Illustration of the starshade architecture. A starshade of radius R located at a distance Z from a telescope creates a dark shadow, which suppresses the starlight while allowing the faint exoplanet light to enter the telescope unimpeded. Credit: Arenberg et al.

Morgan: So, the telescope is looking over the edge of the shade, sort of like a total solar eclipse. Is it really that simple?

Urania: Yes, conceptually it is. Implementation is a bit harder, though. In fact, if you look carefully in the literature, you can see that external occulters have been around since the 1940s for use in solar astronomy. Apodized or “toothed” apertures enter that literature in the early 1960s.

Morgan: Speaking of “toothed” apertures, why are starshades shaped like flowers?

Urania: Starshades are shaped like flowers to control the diffraction of starlight around them and create a dark shadow in the image formed by the telescope. To begin to understand this fundamental aspect, let’s consider the next image, which shows a simple circular disk as the black region. You also see what are called Fresnel zones, alternating gray to white, which are a mathematical construct essentially counting the difference in path length … between the on-axis point and the radius of the zone. This difference in path length causes phase changes that determine how the electric field adds up.

Circular disk, with Fresnel number of 14, in front of alternating gray and white Fresnel zones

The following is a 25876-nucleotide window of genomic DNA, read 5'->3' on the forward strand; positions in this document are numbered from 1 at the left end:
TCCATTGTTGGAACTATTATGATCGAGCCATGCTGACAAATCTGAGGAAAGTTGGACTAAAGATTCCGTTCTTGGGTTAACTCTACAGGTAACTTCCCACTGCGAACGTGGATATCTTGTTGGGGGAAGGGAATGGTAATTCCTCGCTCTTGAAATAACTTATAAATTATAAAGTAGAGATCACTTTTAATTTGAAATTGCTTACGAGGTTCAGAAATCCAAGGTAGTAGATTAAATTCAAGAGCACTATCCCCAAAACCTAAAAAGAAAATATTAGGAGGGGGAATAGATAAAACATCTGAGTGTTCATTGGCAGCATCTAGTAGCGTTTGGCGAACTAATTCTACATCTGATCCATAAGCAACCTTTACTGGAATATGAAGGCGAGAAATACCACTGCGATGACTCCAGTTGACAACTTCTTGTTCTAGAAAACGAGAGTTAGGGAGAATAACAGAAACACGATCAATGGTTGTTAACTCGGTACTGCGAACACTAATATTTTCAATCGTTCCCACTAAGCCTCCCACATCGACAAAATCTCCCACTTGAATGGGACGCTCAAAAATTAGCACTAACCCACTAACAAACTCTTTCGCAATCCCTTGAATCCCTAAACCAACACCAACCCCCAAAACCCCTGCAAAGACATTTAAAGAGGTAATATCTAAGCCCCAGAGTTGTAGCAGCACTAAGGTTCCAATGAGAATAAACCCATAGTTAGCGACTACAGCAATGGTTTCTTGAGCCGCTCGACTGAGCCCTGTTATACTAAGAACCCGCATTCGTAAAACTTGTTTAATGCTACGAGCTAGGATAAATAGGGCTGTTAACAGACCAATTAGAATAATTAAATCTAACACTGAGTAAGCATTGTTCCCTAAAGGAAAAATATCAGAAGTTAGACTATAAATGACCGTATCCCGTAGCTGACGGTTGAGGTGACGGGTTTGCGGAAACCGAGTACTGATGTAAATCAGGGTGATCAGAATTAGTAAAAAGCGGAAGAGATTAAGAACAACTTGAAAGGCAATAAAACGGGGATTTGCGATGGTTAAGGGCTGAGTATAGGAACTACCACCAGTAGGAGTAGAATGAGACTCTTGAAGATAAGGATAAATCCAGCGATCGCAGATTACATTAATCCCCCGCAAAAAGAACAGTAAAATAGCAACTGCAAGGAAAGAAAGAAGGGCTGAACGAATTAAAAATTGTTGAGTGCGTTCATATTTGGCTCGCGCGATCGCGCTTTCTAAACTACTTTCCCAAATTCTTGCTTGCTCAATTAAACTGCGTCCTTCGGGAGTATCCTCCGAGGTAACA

Circular disk, with Fresnel number of 14, in front of alternating gray and white Fresnel zones (shown out to the 26th zone) Credit: Arenberg et al.

Morgan: It looks to me like the distance is the same for the entire edge of the circle. Light diffracted from the edge of the circle travels the same distance?

Urania: Yes, exactly.

Morgan: So everything has the same phase and adds up to the bright on-axis spot.

Urania: Yes, Morgan, you got it!

Morgan: So that is how we get the Spot of Arago! For any circle all the distances and phases add up constructively.

Urania: Correct. Since we want to “turn off the star”, we want destructive interference, so the diffracting screen needs to vary the distance and therefore the phase. … In early literature this was called a toothed aperture. Toothed apertures are well known to suppress diffraction effects.

Morgan: Let’s see if I understand this critical piece. Our goal is to get all the light that diffracts from the starshade to the entrance aperture of the telescope to be a dark null. This will happen when light with positive phase exactly cancels the light with the opposite phase—total destructive interference.

Urania: Exactly! Here’s another way to understand how it works. We can think of the starshade as consisting of two components: (1) a central circular disk and (2) radially tapered petals attached to the disk. The central disk serves as the occulting spot that blocks the on-axis source and creates a geometric shadow that covers the telescope. However, as we just discussed, light will diffract around the sharp transition of the disk’s edge, spoiling the darkness of the shadow. This is where the petals come in: to create a smooth reduction in the transmission of the disk to reduce the diffractive ringing caused by the sharp truncation of the electromagnetic field. This process is called apodization and is a common problem in optical design and engineering.

Learn more about starshades in the full dialogue in the guest editorial: Jonathan W. Arenberg, Anthony D. Harness, and Rebecca M. Jensen-Clem, “Special Section on Starshades: Overview and a Dialogue,” J. Astron. Telesc. Instrum. Syst. 7(2), 021201 (2021) doi: 10.1117/1.JATIS.7.2.021201